We need to stop looking for scapegoats in the face of every pit bull, and look to addressing the human reasons behind the problem of dangerous dogs.
For then and only then can we hope to be safer around not only the pit bull, but also all dogs. And maybe then the pit bull will be safer around us, too.
Pit bulls on the Web
Pit bull Web sites are all over the Internet, and many of them are frightening. Lots of irresponsible breeders bragging about how large and aggressive their dogs are, and lots of people crowing about how "game" their pit bulls are.
And then there's the Web site of Bay Area Doglovers Responsible About Pitbulls, otherwise known as BAD RAP (www.badrap.org). This wonderful group doesn't celebrate the criminal, doesn't sugar-coat the problems -- and doesn't give an inch in its sensible advocacy for these dogs. BAD RAP makes the case for why a pit bull can be a wonderful human companion. But it also takes the stand that anyone with one of these dogs needs to be responsible about handling the animal, in hopes of turning the breed's bad reputation around.
All this no-nonsense advice is matched with pictures of handsome, loving pit bulls and their success stories. The information on this site is essential reading both for those who love these dogs and those who hate them.
Are calico cats prone to straying?
Q: My calico cat of eight years has mysteriously disappeared. We live in a small neighborhood, and she was not one to stray far from the house. She was usually an indoor cat, but she liked to go out in good weather.
This happened with another of our cats a few years ago -- she just up and left. The other cat was a calico, too. There is no evidence that either cat was hit by a car or anything else.
Is it more likely for a calico to leave? She was ours ever since she was a kitten. -- J.M., via e-mail
A: Being a calico is not a risk factor, but being a cat who's allowed to roam is. You may not have found any sign that your cat was hit by a car, but that doesn't mean she wasn't. And cars aren't the only danger to a free-roaming cat. In most parts of the country, even in urban areas, coyotes love to make meals of well-fed pets, and many dogs are not opposed to killing a cat who drops into their yard.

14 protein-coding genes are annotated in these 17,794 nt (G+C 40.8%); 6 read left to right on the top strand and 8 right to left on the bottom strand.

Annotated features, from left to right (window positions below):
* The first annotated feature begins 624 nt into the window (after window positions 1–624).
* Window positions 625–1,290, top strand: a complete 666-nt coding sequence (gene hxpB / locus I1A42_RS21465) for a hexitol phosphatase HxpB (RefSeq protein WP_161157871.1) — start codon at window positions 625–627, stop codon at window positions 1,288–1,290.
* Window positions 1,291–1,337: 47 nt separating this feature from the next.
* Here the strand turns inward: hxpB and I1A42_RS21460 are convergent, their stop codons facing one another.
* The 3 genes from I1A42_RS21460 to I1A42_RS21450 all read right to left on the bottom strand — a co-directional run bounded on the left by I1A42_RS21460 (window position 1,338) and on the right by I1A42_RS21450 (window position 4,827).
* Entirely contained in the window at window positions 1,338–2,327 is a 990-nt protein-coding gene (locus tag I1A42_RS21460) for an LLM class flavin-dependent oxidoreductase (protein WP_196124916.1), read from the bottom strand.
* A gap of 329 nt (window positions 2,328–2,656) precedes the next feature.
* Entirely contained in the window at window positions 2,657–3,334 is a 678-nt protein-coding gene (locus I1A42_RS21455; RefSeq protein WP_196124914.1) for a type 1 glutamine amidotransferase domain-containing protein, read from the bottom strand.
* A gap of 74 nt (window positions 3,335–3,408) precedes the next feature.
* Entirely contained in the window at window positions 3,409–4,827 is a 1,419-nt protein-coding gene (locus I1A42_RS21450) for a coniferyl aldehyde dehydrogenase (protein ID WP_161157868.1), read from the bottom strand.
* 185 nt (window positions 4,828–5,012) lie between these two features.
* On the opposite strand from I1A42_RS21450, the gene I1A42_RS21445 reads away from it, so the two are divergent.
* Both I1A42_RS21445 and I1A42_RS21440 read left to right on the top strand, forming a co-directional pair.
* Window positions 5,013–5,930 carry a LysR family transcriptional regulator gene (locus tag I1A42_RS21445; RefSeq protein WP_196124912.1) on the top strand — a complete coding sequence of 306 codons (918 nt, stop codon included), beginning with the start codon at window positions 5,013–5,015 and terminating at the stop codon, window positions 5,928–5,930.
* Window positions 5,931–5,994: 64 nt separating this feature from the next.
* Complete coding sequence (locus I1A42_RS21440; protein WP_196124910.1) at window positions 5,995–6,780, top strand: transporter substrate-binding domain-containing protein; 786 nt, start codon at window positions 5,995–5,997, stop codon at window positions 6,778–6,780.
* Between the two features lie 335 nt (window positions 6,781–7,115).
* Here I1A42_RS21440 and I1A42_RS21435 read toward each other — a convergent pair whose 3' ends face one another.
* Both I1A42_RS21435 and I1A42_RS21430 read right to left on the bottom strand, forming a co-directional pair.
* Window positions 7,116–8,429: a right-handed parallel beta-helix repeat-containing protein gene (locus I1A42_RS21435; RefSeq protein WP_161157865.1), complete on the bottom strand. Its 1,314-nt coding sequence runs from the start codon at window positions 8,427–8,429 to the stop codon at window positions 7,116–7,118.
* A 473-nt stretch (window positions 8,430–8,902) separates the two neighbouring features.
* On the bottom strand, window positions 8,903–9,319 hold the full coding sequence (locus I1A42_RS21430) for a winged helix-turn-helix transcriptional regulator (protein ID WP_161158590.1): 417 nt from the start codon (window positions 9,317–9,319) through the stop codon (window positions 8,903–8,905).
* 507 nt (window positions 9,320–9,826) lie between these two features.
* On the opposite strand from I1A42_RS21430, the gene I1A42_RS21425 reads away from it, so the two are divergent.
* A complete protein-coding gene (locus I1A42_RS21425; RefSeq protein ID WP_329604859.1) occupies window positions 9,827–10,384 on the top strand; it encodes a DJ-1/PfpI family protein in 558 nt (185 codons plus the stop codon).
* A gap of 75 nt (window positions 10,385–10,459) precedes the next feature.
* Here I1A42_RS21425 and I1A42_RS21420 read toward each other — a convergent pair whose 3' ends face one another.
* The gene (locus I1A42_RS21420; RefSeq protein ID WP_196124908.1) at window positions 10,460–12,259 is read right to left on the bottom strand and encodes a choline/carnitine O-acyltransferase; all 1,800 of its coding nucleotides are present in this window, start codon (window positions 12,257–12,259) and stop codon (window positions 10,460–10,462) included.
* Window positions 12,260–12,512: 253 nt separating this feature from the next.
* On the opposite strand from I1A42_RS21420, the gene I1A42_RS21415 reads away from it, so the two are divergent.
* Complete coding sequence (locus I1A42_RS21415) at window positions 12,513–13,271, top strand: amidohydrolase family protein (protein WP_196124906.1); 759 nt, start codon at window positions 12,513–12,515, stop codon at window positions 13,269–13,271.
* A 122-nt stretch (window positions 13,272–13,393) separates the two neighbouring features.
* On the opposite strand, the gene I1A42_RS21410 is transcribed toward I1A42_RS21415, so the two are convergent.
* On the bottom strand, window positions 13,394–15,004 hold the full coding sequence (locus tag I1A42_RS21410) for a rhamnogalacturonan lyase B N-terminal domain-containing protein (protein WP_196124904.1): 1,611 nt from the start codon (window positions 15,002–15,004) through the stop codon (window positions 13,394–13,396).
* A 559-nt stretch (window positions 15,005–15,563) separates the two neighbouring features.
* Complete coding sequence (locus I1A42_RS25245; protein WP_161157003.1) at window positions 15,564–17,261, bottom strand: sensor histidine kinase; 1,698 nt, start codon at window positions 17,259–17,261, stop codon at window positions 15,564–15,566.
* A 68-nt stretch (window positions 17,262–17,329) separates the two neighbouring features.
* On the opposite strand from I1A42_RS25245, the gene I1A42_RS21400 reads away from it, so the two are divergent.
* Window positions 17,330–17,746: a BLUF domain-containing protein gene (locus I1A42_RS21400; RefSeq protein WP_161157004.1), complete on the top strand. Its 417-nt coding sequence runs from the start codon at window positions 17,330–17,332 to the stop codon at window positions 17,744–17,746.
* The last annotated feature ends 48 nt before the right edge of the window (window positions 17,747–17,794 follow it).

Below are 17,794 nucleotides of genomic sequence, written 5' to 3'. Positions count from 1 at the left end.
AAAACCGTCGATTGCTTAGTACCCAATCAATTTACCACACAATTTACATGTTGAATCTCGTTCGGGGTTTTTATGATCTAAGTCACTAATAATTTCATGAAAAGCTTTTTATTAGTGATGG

The list of things that can happen accidentally to a free-roaming cat includes poisoning or getting killed in a car engine or automated garage door. And don't forget the things that aren't accidental: Many a neighbor sick of cat mess in the garden has set out a trap for trespassing cats and then taken the animals to the shelter.
I realize many people find it difficult to deny a cat the pleasures of wandering freely in the open air. But the fact remains that cats who are given such freedom often pay for it with their lives.
Don't give up on your cat yet, however. Check the shelters, post fliers, and knock on all the doors in your neighborhood. If you're lucky, your cat is trapped in someone's basement and will be fine if found in time.
If you are lucky enough to find your cat, consider converting her to a life completely indoors for her own safety.
Travels with parakeet
Q: My parakeet means as much to me as anyone's pet. After I got cancer, my bird kept me going. Now I want to take a short trip by car to New England and take my bird along.
I know some motels and hotels let pets in, but I am worried about the cleaning supplies they use. I don't want my bird to breathe in anything bad. What should I do? -- L.G., via e-mail